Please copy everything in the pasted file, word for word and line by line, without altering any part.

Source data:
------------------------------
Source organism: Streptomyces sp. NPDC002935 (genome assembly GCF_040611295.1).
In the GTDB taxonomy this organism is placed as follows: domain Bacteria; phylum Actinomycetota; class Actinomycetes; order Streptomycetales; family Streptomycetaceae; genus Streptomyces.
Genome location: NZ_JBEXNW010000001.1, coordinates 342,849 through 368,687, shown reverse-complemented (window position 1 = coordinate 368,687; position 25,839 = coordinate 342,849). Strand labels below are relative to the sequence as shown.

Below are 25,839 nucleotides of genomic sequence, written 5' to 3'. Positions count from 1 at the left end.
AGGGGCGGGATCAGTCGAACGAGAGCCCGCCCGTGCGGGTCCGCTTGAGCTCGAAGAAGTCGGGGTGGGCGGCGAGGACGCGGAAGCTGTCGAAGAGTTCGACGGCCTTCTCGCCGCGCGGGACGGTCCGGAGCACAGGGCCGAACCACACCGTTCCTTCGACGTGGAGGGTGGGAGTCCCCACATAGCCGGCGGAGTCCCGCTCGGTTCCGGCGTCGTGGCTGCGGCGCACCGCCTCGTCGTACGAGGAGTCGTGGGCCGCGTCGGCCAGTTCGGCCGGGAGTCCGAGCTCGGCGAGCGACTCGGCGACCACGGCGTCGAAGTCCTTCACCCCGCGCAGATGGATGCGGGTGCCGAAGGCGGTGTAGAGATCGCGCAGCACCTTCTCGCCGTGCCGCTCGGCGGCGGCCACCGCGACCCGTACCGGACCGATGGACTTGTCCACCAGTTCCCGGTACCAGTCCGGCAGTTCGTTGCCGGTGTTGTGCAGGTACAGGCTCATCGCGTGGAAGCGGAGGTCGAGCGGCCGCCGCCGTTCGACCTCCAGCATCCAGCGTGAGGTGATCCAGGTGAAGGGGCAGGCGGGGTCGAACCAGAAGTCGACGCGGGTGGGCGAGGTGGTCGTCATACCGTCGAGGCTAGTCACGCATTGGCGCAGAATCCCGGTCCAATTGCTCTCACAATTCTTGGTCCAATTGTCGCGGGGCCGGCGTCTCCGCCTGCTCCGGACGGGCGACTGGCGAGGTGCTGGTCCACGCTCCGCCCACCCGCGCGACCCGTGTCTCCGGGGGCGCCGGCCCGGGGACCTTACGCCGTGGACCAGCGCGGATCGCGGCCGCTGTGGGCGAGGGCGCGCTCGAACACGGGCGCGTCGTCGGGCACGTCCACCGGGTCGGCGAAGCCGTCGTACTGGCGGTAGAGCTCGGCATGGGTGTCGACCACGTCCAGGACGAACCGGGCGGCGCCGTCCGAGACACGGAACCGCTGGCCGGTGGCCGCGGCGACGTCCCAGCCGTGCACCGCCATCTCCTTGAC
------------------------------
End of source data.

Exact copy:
Source organism: Streptomyces sp. NPDC002935 (genome assembly GCF_040611295.1).
In the GTDB taxonomy this organism is placed as follows: domain Bacteria; phylum Actinomycetota; class Actinomycetes; order Streptomycetales; family Streptomycetaceae; genus Streptomyces.
Genome location: NZ_JBEXNW010000001.1, coordinates 342,849 through 368,687, shown reverse-complemented (window position 1 = coordinate 368,687; position 25,839 = coordinate 342,849). Strand labels below are relative to the sequence as shown.

Below are 25,839 nucleotides of genomic sequence, written 5' to 3'. Positions count from 1 at the left end.
AGGGGCGGGATCAGTCGAACGAGAGCCCGCCCGTGCGGGTCCGCTTGAGCTCGAAGAAGTCGGGGTGGGCGGCGAGGACGCGGAAGCTGTCGAAGAGTTCGACGGCCTTCTCGCCGCGCGGGACGGTCCGGAGCACAGGGCCGAACCACACCGTTCCTTCGACGTGGAGGGTGGGAGTCCCCACATAGCCGGCGGAGTCCCGCTCGGTTCCGGCGTCGTGGCTGCGGCGCACCGCCTCGTCGTACGAGGAGTCGTGGGCCGCGTCGGCCAGTTCGGCCGGGAGTCCGAGCTCGGCGAGCGACTCGGCGACCACGGCGTCGAAGTCCTTCACCCCGCGCAGATGGATGCGGGTGCCGAAGGCGGTGTAGAGATCGCGCAGCACCTTCTCGCCGTGCCGCTCGGCGGCGGCCACCGCGACCCGTACCGGACCGATGGACTTGTCCACCAGTTCCCGGTACCAGTCCGGCAGTTCGTTGCCGGTGTTGTGCAGGTACAGGCTCATCGCGTGGAAGCGGAGGTCGAGCGGCCGCCGCCGTTCGACCTCCAGCATCCAGCGTGAGGTGATCCAGGTGAAGGGGCAGGCGGGGTCGAACCAGAAGTCGACGCGGGTGGGCGAGGTGGTCGTCATACCGTCGAGGCTAGTCACGCATTGGCGCAGAATCCCGGTCCAATTGCTCTCACAATTCTTGGTCCAATTGTCGCGGGGCCGGCGTCTCCGCCTGCTCCGGACGGGCGACTGGCGAGGTGCTGGTCCACGCTCCGCCCACCCGCGCGACCCGTGTCTCCGGGGGCGCCGGCCCGGGGACCTTACGCCGTGGACCAGCGCGGATCGCGGCCGCTGTGGGCGAGGGCGCGCTCGAACACGGGCGCGTCGTCGGGCACGTCCACCGGGTCGGCGAAGCCGTCGTACTGGCGGTAGAGCTCGGCATGGGTGTCGACCACGTCCAGGACGAACCGGGCGGCGCCGTCCGAGACACGGAACCGCTGGCCGGTGGCCGCGGCGACGTCCCAGCCGTGCACCGCCATCTCCTTGAC